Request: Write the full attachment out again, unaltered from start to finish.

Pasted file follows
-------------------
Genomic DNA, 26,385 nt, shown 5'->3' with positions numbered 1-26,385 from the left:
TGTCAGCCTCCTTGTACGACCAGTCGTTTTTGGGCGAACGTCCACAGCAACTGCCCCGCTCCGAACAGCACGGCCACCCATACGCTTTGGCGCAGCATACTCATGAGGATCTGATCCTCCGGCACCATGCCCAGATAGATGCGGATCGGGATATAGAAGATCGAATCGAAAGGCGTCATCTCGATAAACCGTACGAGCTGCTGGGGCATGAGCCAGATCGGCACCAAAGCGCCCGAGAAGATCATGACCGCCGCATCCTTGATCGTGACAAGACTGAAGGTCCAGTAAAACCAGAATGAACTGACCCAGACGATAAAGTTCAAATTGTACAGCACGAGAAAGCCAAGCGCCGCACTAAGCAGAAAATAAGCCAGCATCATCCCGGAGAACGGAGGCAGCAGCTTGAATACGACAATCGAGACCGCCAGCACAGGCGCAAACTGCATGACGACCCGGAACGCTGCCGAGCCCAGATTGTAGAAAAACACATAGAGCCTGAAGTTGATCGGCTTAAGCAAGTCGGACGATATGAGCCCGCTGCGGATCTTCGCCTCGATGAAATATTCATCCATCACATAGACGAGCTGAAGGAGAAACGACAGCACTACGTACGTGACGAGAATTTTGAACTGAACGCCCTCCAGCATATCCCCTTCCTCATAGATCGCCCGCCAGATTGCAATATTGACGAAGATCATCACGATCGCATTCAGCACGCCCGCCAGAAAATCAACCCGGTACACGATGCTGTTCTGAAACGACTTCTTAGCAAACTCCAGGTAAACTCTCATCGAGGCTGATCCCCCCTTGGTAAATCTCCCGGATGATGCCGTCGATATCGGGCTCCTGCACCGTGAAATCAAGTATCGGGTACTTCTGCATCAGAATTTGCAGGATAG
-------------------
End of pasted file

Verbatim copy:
Genomic DNA, 26,385 nt, shown 5'->3' with positions numbered 1-26,385 from the left:
TGTCAGCCTCCTTGTACGACCAGTCGTTTTTGGGCGAACGTCCACAGCAACTGCCCCGCTCCGAACAGCACGGCCACCCATACGCTTTGGCGCAGCATACTCATGAGGATCTGATCCTCCGGCACCATGCCCAGATAGATGCGGATCGGGATATAGAAGATCGAATCGAAAGGCGTCATCTCGATAAACCGTACGAGCTGCTGGGGCATGAGCCAGATCGGCACCAAAGCGCCCGAGAAGATCATGACCGCCGCATCCTTGATCGTGACAAGACTGAAGGTCCAGTAAAACCAGAATGAACTGACCCAGACGATAAAGTTCAAATTGTACAGCACGAGAAAGCCAAGCGCCGCACTAAGCAGAAAATAAGCCAGCATCATCCCGGAGAACGGAGGCAGCAGCTTGAATACGACAATCGAGACCGCCAGCACAGGCGCAAACTGCATGACGACCCGGAACGCTGCCGAGCCCAGATTGTAGAAAAACACATAGAGCCTGAAGTTGATCGGCTTAAGCAAGTCGGACGATATGAGCCCGCTGCGGATCTTCGCCTCGATGAAATATTCATCCATCACATAGACGAGCTGAAGGAGAAACGACAGCACTACGTACGTGACGAGAATTTTGAACTGAACGCCCTCCAGCATATCCCCTTCCTCATAGATCGCCCGCCAGATTGCAATATTGACGAAGATCATCACGATCGCATTCAGCACGCCCGCCAGAAAATCAACCCGGTACACGATGCTGTTCTGAAACGACTTCTTAGCAAACTCCAGGTAAACTCTCATCGAGGCTGATCCCCCCTTGGTAAATCTCCCGGATGATGCCGTCGATATCGGGCTCCTGCACCGTGAAATCAAGTATCGGGTACTTCTGCATCAGAATTTGCAGGATAG